Spiritual performances

Spiritual performances
Reaching for the heavens: Sujata Mohapatra will be performing Odissi dance, which is a 200 year old art form, at Dancefest India in Downtown.
Sujata Mohapatra

An internationally acclaimed dancer will star — as a performer and instructor — in the six-day festival DanceFest India this month.

Sujata Mohapatra is one of the leading contemporary performers of Odissi, one of India’s oldest surviving dance forms, close to 2,000 years old.

Mohapatra studied under the tutelage of several of the best Odissi experts, and credits her mentors as her inspiration.

“For me, passion, patience, perfection and faith in my Gurus’ blessings give me the inspiration to continue to strive to achieve my best artistically,” she said.

When decked out in full garb, Mohapatra is the vision of a venerable goddess. Her floral headdress completes the look, appearing not unlike a halo. She said it takes her a minimum of two hours to get ready for a program.

The time consuming process of getting dressed is the least of her worries.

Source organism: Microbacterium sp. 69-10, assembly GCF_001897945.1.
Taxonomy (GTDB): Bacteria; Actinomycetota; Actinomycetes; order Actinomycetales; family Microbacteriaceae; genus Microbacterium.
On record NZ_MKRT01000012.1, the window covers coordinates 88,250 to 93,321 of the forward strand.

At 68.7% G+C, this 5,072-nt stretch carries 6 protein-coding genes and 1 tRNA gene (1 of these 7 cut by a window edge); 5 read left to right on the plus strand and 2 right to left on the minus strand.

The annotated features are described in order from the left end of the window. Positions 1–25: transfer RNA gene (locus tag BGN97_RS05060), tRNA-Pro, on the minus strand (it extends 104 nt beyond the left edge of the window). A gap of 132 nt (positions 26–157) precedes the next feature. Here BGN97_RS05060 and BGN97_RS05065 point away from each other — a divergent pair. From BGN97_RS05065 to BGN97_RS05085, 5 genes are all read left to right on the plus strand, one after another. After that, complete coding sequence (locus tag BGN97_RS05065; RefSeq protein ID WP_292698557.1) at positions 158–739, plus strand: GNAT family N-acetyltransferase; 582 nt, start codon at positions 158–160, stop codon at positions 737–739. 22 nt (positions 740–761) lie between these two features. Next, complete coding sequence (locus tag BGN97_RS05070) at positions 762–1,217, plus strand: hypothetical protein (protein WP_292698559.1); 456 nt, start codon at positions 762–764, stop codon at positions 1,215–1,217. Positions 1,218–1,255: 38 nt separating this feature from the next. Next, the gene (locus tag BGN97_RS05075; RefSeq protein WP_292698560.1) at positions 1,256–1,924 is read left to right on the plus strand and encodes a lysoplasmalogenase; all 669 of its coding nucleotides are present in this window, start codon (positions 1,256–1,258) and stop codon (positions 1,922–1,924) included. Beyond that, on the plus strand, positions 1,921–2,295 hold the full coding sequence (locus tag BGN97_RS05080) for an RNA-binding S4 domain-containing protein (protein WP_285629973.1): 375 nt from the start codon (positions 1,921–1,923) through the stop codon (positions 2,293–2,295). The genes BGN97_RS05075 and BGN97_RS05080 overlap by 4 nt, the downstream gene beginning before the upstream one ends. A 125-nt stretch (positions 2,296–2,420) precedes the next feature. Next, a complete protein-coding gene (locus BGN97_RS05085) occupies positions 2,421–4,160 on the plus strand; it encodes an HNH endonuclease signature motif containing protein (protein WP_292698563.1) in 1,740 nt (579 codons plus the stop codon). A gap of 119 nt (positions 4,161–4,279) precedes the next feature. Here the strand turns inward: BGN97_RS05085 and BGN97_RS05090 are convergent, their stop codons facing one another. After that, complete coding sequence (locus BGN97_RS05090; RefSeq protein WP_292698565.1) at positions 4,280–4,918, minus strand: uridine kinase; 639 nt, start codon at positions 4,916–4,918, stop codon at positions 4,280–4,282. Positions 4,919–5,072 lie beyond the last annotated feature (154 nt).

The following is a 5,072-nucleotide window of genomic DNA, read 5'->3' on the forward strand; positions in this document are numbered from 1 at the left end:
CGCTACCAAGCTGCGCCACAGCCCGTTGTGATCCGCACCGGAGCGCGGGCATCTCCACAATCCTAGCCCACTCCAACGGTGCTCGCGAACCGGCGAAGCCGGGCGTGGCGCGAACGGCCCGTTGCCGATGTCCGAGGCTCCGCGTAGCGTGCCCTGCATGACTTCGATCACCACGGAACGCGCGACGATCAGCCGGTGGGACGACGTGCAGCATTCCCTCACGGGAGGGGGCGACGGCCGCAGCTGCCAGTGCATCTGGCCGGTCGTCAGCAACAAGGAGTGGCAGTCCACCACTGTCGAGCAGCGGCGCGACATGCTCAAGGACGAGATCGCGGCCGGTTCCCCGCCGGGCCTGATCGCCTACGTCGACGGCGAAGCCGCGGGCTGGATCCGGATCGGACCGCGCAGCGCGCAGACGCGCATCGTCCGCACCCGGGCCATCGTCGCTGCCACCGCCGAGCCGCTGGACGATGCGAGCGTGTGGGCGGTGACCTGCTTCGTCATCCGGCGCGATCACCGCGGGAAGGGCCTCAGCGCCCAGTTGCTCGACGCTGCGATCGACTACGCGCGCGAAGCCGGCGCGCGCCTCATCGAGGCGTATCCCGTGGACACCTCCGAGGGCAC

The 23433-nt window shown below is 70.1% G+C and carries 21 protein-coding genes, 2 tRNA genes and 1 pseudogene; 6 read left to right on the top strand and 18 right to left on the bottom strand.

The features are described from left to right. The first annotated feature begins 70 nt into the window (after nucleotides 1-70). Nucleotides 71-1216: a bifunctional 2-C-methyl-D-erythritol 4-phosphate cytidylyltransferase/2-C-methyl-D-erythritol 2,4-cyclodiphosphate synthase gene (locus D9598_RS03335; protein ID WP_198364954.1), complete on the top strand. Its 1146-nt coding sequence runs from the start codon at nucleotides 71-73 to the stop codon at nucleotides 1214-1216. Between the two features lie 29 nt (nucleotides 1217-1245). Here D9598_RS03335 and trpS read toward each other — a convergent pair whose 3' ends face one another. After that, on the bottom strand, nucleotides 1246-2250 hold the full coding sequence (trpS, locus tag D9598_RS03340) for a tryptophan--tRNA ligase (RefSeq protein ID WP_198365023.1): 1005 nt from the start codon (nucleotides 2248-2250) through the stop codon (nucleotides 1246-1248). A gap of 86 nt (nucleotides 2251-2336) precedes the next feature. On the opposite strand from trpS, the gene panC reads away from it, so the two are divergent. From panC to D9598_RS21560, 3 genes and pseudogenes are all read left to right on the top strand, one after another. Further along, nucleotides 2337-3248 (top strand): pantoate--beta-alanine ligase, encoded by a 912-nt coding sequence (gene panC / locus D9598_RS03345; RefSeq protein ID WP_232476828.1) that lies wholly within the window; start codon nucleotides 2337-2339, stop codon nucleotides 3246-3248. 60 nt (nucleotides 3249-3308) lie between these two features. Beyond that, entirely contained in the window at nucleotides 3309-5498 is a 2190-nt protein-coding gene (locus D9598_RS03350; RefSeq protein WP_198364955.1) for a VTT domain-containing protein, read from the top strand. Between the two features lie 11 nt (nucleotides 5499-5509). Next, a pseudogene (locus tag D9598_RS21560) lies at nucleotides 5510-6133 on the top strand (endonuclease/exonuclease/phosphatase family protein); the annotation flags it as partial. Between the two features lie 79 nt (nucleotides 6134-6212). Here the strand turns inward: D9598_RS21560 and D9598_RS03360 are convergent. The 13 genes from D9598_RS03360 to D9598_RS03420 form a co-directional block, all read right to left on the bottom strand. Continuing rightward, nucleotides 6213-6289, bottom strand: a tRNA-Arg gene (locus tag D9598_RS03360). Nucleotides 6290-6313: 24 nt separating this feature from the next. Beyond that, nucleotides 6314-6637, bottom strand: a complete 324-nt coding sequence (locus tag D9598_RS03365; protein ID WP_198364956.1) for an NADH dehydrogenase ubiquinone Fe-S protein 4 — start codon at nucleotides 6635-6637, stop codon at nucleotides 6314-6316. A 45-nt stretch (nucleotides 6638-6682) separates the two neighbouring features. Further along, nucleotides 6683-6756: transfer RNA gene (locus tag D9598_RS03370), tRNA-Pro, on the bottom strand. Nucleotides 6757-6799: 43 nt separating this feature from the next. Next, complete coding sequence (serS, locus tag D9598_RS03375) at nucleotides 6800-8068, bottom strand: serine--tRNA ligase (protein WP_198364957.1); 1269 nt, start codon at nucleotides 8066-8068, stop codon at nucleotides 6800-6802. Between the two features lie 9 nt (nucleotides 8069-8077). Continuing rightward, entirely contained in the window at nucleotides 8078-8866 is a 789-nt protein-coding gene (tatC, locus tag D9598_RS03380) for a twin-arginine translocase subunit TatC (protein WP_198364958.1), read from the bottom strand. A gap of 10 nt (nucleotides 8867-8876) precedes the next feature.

“Unfortunately, injury is part and parcel of a professional dancer’s life,” she said.

“While it is unavoidable, I always try to explore various means to prevent injury. I am a regular practitioner of yoga. I also enjoy walking, jogging, and stretching. The mind is just as important as the body; meditation is another way to keep oneself balanced and focused.”

Among DanceFest India’s highlights is “Sacred Vision,” a concert held in association with Kumble Theater for The Performing Arts, during which Mohapatra will appear alongside other classical Indian dancers.

The pieces she will be presenting are part of the traditional Odissi repertoire: Mangalacharan, an invocation dance, Pallavi, a pure dance piece, and Abhinaya, an expressional dance that uses facial expressions and codified hand gestures to convey a story.

The festival’s schedule of events also includes in-depth workshops, several of which will be led by Mohapatra.

“The workshops are educational and dynamic and beautifully illustrate Classical Indian Dance,” said Mohapatra.

Newcomers need not be intimidated, she added, as Mohapatra offers patient counsel — but she said the learning processes teaches a spiritual calm to students as well.

“I always advise newcomers to practice ‘Sadhana,’ which roughly translates to ‘practice’ or ‘self-discipline,’ ” said Mohapatra. “ ‘Sadhana’ gives one the spiritual inspiration to evolve through his or her art, and the confidence to stand on one’s own.”

DanceFest India’s “Sacred Vision” concert at Kumble Theater for the Performing Arts, LIU [Flatbush Avenue between DeKalb Avenue and Willoughby Street, (718) 488–1624, www.dancefestindia.com]. June 29, 7:30 pm, $25 in advance, $30 day of show, $20 students, seniors.

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